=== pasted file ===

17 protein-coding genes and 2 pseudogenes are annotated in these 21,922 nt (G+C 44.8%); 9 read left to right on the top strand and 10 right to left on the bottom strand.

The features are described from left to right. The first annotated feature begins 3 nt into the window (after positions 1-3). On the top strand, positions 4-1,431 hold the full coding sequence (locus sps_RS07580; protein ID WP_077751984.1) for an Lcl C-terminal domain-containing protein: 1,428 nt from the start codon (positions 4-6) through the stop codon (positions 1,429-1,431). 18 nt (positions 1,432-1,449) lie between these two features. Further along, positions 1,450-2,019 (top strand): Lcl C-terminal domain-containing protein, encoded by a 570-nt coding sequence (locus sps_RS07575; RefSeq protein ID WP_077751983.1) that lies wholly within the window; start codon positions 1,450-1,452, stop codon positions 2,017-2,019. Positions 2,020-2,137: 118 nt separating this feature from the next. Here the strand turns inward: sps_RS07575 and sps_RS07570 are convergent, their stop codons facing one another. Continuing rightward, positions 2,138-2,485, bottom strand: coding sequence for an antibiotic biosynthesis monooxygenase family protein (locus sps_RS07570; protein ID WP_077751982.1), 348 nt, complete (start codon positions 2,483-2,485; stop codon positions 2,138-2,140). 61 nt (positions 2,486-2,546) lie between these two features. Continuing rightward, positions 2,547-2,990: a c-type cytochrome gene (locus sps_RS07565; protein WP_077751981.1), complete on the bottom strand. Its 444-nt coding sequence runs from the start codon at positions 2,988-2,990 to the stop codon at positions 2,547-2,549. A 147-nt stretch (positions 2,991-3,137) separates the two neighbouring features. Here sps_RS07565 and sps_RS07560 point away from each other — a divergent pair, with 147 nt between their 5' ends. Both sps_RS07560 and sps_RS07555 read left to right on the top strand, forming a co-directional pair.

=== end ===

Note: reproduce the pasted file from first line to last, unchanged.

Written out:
17 protein-coding genes and 2 pseudogenes are annotated in these 21,922 nt (G+C 44.8%); 9 read left to right on the top strand and 10 right to left on the bottom strand.

The features are described from left to right. The first annotated feature begins 3 nt into the window (after positions 1-3). On the top strand, positions 4-1,431 hold the full coding sequence (locus sps_RS07580; protein ID WP_077751984.1) for an Lcl C-terminal domain-containing protein: 1,428 nt from the start codon (positions 4-6) through the stop codon (positions 1,429-1,431). 18 nt (positions 1,432-1,449) lie between these two features. Further along, positions 1,450-2,019 (top strand): Lcl C-terminal domain-containing protein, encoded by a 570-nt coding sequence (locus sps_RS07575; RefSeq protein ID WP_077751983.1) that lies wholly within the window; start codon positions 1,450-1,452, stop codon positions 2,017-2,019. Positions 2,020-2,137: 118 nt separating this feature from the next. Here the strand turns inward: sps_RS07575 and sps_RS07570 are convergent, their stop codons facing one another. Continuing rightward, positions 2,138-2,485, bottom strand: coding sequence for an antibiotic biosynthesis monooxygenase family protein (locus sps_RS07570; protein ID WP_077751982.1), 348 nt, complete (start codon positions 2,483-2,485; stop codon positions 2,138-2,140). 61 nt (positions 2,486-2,546) lie between these two features. Continuing rightward, positions 2,547-2,990: a c-type cytochrome gene (locus sps_RS07565; protein WP_077751981.1), complete on the bottom strand. Its 444-nt coding sequence runs from the start codon at positions 2,988-2,990 to the stop codon at positions 2,547-2,549. A 147-nt stretch (positions 2,991-3,137) separates the two neighbouring features. Here sps_RS07565 and sps_RS07560 point away from each other — a divergent pair, with 147 nt between their 5' ends. Both sps_RS07560 and sps_RS07555 read left to right on the top strand, forming a co-directional pair.